Ischemic stress in the brain induces acute and massive neuronal death in the targeted area, which is followed by a second round of detrimental processes, called delayed neuronal death, in the neighboring areas. To test the hypothesis that transcriptional control plays a role in the pathophysiology of the postischemic brain, the genomic responses that occurred in the brain at 3, 6 and, 12 h, and 1, 2 or 4 days after transient middle cerebral artery occlusion (MCAO) were examined using a microarray harboring 5000 rat cDNAs. This analysis indicated that the number of up-regulated genes was gradually increased, along with the concomitant reduction in the number of down-regulated genes, until 12 h to 1 day after MCAO. It was followed by a delayed surge of down-regulated genes at 2 days after MCAO. Northern blots and immunohistological analysis confirmed the validity of these microarray data. We present a list of 85 genes that were up-regulated more than 2.3-fold between 12 h and 4 days after MCAO, which included 56 novel genes whose expression has not previously been implicated in ischemic pathophysiology. The list included genes involved in oxidative stress, inflammation, extracellular matrix (ECM), neuronal development and differentiation processes. Together these results suggest that the pathophysiology of the postischemic brain proceeds by the transcriptional activation of genes related to the process of delayed neuronal damage and/or recovery and repair.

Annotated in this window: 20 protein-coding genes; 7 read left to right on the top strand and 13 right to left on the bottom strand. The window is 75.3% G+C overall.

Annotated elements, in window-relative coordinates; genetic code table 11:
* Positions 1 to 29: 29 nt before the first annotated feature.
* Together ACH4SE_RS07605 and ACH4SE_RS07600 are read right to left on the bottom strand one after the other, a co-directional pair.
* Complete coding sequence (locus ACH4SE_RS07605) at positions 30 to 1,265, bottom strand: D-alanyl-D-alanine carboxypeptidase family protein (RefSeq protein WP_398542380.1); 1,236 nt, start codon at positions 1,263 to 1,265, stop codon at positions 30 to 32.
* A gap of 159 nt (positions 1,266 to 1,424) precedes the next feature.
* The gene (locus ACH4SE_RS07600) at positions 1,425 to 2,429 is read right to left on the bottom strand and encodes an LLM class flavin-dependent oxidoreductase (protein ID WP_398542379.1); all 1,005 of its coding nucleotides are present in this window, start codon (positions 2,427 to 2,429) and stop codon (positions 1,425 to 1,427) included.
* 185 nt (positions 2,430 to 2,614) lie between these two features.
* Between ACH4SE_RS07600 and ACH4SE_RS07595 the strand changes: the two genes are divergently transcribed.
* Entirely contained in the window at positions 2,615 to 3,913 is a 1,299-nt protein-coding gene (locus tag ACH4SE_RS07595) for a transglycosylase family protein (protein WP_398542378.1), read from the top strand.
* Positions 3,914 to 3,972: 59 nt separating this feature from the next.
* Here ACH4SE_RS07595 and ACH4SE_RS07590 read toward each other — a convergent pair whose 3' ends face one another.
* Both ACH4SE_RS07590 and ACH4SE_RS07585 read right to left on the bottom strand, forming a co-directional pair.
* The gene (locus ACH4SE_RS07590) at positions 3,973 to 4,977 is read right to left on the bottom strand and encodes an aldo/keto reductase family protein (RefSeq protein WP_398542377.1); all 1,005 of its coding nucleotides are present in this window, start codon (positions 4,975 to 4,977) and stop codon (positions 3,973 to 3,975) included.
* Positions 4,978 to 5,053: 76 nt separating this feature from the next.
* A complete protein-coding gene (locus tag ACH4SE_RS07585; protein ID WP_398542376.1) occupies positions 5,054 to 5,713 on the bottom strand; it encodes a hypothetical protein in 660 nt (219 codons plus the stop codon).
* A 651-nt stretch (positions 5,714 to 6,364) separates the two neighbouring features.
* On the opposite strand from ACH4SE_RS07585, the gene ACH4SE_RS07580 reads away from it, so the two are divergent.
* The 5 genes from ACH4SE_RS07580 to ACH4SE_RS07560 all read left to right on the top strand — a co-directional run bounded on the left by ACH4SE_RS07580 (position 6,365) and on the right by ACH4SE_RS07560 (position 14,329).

- Delayed neuronal death
- Focal ischemia
- Gene expression
ASJC Scopus subject areas
- Cellular and Molecular Neuroscience